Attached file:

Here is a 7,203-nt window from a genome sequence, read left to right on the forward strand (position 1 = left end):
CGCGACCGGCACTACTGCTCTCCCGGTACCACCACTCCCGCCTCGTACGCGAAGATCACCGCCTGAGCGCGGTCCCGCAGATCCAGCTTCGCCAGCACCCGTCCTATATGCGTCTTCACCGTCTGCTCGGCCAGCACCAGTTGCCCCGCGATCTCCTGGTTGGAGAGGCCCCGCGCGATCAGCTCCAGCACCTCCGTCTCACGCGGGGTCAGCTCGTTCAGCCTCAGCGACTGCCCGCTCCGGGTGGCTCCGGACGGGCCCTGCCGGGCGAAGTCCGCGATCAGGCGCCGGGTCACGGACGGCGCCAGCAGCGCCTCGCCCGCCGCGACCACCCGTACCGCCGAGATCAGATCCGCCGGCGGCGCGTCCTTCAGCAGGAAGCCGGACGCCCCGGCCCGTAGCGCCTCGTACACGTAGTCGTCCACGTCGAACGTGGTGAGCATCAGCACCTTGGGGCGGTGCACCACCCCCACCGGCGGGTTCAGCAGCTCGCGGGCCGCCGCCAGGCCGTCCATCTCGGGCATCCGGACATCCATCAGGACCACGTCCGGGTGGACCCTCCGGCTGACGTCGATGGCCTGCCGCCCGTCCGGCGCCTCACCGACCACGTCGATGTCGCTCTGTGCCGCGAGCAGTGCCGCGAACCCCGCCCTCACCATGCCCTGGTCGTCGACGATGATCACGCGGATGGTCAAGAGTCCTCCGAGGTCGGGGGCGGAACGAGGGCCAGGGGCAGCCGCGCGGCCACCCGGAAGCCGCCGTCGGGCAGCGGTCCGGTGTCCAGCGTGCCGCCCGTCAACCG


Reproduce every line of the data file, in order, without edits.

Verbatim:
Here is a 7,203-nt window from a genome sequence, read left to right on the forward strand (position 1 = left end):
CGCGACCGGCACTACTGCTCTCCCGGTACCACCACTCCCGCCTCGTACGCGAAGATCACCGCCTGAGCGCGGTCCCGCAGATCCAGCTTCGCCAGCACCCGTCCTATATGCGTCTTCACCGTCTGCTCGGCCAGCACCAGTTGCCCCGCGATCTCCTGGTTGGAGAGGCCCCGCGCGATCAGCTCCAGCACCTCCGTCTCACGCGGGGTCAGCTCGTTCAGCCTCAGCGACTGCCCGCTCCGGGTGGCTCCGGACGGGCCCTGCCGGGCGAAGTCCGCGATCAGGCGCCGGGTCACGGACGGCGCCAGCAGCGCCTCGCCCGCCGCGACCACCCGTACCGCCGAGATCAGATCCGCCGGCGGCGCGTCCTTCAGCAGGAAGCCGGACGCCCCGGCCCGTAGCGCCTCGTACACGTAGTCGTCCACGTCGAACGTGGTGAGCATCAGCACCTTGGGGCGGTGCACCACCCCCACCGGCGGGTTCAGCAGCTCGCGGGCCGCCGCCAGGCCGTCCATCTCGGGCATCCGGACATCCATCAGGACCACGTCCGGGTGGACCCTCCGGCTGACGTCGATGGCCTGCCGCCCGTCCGGCGCCTCACCGACCACGTCGATGTCGCTCTGTGCCGCGAGCAGTGCCGCGAACCCCGCCCTCACCATGCCCTGGTCGTCGACGATGATCACGCGGATGGTCAAGAGTCCTCCGAGGTCGGGGGCGGAACGAGGGCCAGGGGCAGCCGCGCGGCCACCCGGAAGCCGCCGTCGGGCAGCGGTCCGGTGTCCAGCGTGCCGCCCGTCAACCG